The James Webb Space Telescope might be nearly ready to be sent into space, but an issue with its launch vehicle could see the launch delayed from its October date.
The telescope is to be launched using an Ariane 5 rocket, a French launch vehicle which has historically been highly reliable. However, the company that makes the Ariane 5, Arianespace, confirmed to SpaceNews that there were issues with the separation of the fairing on two recent launches of the rocket. The fairing is the nose cone that protects the payloads inside the rocket from the extreme heat and pressure experienced during a launch. Fairings are typically constructed of two halves, which split apart once the rocket has reached high enough altitude that the extra protection is no longer required. They then fall away from the rocket.
According to the European Space Agency, the Ariane 5’s fairing, which measures over 5 meters in diameter, is “split by two pyrotechnical commands and jettisoned more than 3 minutes after liftoff, at an altitude above 100 km [62 miles].”
Arianespace did not give further details on what exactly the issue with the fairing separation was, although the affected launches were successful and the payloads were not damaged. But given how expensive and delicate the James Webb telescope is, any potential issue is a cause for concern.
“We have decided to conduct a set of additional checks with [Aerospace engineering company] RUAG and ArianeGroup to ensure the best level of quality and reliability; the progress of these investigations remains positive,” Arianespace told SpaceNews.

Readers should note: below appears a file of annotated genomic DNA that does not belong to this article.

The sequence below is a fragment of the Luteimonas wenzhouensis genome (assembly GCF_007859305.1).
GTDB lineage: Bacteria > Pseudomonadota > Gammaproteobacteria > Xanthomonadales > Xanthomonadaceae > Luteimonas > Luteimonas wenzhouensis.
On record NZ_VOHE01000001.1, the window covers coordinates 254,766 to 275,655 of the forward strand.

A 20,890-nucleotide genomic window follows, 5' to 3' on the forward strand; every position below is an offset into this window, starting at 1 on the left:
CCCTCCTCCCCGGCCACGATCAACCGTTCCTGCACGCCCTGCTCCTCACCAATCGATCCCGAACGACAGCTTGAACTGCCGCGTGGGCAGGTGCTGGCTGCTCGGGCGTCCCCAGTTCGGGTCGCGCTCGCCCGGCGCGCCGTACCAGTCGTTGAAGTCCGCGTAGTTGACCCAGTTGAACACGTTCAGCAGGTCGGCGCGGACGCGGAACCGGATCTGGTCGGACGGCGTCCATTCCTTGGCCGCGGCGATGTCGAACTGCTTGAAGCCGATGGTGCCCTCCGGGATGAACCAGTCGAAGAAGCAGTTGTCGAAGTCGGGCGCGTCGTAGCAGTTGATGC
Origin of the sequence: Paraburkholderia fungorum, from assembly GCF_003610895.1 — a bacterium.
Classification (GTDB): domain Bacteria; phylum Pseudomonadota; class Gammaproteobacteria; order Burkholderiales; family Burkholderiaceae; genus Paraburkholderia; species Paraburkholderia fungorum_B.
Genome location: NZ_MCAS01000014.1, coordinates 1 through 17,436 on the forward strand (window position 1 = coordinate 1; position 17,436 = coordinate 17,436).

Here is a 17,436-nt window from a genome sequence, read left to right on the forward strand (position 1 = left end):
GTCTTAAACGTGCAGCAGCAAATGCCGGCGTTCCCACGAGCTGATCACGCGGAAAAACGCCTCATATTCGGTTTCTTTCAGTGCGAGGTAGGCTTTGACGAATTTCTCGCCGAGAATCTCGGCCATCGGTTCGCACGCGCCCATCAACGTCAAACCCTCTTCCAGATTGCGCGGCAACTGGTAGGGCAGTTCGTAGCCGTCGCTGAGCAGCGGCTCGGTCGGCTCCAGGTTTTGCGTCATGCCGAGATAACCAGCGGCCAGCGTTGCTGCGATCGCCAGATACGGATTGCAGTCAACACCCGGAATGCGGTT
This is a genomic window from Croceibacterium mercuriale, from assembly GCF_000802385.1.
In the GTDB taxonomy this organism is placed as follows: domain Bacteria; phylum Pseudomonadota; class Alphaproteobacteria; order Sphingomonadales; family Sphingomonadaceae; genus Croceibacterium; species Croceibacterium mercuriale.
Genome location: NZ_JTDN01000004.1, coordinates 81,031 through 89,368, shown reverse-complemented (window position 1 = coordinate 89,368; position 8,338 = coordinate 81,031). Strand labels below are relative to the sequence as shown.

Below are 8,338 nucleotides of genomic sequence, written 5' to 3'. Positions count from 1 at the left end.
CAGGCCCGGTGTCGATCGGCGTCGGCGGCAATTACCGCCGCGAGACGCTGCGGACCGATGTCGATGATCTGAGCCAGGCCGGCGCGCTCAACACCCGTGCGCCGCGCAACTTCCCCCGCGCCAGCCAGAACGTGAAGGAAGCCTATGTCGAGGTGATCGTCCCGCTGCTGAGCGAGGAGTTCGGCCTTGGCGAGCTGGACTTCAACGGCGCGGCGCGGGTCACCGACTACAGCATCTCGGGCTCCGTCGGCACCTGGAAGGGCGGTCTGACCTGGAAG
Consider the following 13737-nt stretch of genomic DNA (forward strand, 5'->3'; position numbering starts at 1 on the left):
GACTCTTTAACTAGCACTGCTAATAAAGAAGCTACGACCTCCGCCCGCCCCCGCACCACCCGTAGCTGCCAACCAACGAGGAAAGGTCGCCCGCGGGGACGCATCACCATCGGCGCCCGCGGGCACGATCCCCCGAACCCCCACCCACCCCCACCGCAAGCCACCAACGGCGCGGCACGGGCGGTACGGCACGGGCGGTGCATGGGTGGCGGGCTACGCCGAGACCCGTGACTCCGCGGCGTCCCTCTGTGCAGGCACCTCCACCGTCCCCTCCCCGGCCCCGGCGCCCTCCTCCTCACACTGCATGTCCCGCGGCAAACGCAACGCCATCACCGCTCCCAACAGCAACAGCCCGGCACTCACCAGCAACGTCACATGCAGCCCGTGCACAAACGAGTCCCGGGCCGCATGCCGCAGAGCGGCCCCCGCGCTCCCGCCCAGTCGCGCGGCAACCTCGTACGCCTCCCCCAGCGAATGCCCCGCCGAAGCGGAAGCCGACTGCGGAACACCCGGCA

The aim is for the telescope to launch on an Ariane 5 in October this year, though some experts think that this date may now need to be delayed. There are two scheduled Ariane 5 launches between now and then, so these could provide more information about the state of the rocket.
The good news is that, unlike other missions, like those to Mars, the telescope does not need to launch at a particular time. A Mars mission has a strict launch window because Mars and Earth are only near to each other once every two years, so if a mission misses its window — like the European and Russian ExoMars mission did last summer due to coronavirus — it must be delayed by two whole years. But the telescope will be launched into a solar orbit, at what is called a Lagrange point. This is an orbit that is stable between the sun and the Earth, essentially allowing the telescope to be “parked,” so the launch can go ahead at any time.
However, the launch date for telescope has been pushed back multiple times, and delaying it further could add to frustrations with the pace of the project.
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